Wake me up when Civ handles logistics. When every single person in the world has a job and a few uniquely identifying characteristics, then I’ll be interested. Until then it’s just not worth playing.
I know the game very well. The AI doesn’t “cheat”, at harder difficulty levels they do get to build things for cheaper etc but the mechanics works the same for the AI and it can’t just magic up a stack of troops. Also, if it says 75% chance to win, then it is 75% chance but sometimes you get an unlucky run and you’ll remember it more than a lucky run.
I’ve never seen a stack that size or seen a size 2 city pump out 1 unit a turn by slavery. It just doesn’t happen. I’ve put 100s of hours into the game and have discussed it in detail with people who’ve played more.
Improvements to the AI in patches and expansions have led to much larger stacks than in the early days of the game, it’s just to make the game a bit more challenging and to get the AI playing more like a human. If people are constantly getting beaten they should play around with the settings to get to a level they enjoy playing.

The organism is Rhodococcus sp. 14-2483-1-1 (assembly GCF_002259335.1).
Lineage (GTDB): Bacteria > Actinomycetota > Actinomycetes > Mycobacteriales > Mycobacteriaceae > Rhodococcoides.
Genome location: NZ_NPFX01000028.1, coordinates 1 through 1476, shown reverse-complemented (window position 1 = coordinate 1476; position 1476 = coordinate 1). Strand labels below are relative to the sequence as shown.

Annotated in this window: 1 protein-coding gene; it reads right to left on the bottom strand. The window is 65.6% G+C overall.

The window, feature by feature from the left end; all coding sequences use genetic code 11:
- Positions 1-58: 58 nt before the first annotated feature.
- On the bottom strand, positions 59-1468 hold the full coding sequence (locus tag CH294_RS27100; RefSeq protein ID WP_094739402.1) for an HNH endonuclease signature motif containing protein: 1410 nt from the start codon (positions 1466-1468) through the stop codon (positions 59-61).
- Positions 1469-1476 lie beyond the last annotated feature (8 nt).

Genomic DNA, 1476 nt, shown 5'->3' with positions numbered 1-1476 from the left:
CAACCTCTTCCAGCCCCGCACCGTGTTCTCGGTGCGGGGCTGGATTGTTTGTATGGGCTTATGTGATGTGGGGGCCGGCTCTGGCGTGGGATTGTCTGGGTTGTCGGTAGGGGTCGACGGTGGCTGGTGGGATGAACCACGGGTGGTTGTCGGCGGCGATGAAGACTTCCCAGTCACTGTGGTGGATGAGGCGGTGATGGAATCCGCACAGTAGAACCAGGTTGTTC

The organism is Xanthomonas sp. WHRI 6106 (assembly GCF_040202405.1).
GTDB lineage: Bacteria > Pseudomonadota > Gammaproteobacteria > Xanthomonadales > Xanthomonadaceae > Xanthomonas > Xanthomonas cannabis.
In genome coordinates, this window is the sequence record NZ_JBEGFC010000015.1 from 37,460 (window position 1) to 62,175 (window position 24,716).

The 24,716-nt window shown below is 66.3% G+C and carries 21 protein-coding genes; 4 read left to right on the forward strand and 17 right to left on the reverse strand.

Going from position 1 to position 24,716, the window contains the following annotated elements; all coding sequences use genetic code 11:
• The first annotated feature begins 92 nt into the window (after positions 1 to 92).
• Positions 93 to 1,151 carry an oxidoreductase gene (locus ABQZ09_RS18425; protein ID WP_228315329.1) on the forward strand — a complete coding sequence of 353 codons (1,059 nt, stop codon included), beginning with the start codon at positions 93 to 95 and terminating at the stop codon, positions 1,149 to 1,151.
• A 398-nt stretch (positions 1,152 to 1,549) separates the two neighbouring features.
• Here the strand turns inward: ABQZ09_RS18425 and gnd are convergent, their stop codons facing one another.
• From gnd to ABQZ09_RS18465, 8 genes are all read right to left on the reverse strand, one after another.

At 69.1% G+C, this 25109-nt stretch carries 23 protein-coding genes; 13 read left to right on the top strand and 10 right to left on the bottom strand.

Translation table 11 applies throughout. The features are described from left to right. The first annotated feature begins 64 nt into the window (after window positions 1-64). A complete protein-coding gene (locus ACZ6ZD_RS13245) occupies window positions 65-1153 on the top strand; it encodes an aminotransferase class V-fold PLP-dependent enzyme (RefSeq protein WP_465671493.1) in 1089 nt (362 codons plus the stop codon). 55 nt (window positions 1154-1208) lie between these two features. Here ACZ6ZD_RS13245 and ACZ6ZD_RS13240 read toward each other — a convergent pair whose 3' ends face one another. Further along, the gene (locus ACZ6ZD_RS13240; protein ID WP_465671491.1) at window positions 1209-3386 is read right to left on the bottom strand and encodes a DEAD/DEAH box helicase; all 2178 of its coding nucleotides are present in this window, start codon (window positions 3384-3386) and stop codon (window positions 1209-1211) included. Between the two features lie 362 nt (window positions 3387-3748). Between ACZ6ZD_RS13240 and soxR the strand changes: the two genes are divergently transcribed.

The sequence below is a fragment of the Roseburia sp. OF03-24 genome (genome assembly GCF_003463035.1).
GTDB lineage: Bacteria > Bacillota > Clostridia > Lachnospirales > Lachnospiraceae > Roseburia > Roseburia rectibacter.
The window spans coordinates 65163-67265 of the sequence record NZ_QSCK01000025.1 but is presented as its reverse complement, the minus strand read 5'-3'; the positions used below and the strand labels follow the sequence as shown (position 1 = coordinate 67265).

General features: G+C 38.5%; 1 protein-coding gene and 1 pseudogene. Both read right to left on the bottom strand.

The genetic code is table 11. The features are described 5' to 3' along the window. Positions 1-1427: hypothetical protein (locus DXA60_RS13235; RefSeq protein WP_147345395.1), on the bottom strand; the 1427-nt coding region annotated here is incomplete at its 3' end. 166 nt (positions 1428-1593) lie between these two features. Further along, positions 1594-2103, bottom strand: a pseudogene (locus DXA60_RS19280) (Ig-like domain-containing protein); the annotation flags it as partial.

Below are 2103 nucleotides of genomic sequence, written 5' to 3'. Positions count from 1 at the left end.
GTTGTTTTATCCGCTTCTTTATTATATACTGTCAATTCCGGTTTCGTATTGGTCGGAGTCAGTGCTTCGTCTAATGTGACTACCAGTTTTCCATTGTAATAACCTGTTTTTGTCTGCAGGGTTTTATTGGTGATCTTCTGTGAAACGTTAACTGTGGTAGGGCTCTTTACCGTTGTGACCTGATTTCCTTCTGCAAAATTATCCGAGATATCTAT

Ever since Civ 1, I’ve reasoned that the times when a modern unit is defeated by a medieval or ancient unit can be chalked up to that unit’s having smuggled or stolen some tiny one use modern weapon such as an RPG or Stinger, but their manufacturing capabilities are so tiny and primitive that they can’t replicate it, so they can’t produce more units of it.
If a war elephant killed a gunship (helicopter) then the gunship must have been pretty badly damaged. Maybe it was on the ground being refueled or having a few quick, temporary repairs done when the elephant charged? Or maybe as it swooped in to target the elephant it clipped a tree and spun into the ground? Let’s try and use our imagination people!!
This sort of thing has been much reduced since the earlier versions of civ and is a now very rare occurance if the troops are managed well. It can happen in very unfortunate cases but as it happens so infrequently it doesn’t affect my enjoyment of the game. Anyway, odd things happen in war at times.
I gave up building battleships in the first Civ game, when one was taken out trying to soften up some musketmen in a city, belief staggered a little, then fell over and hit his head a little too hard on the ground.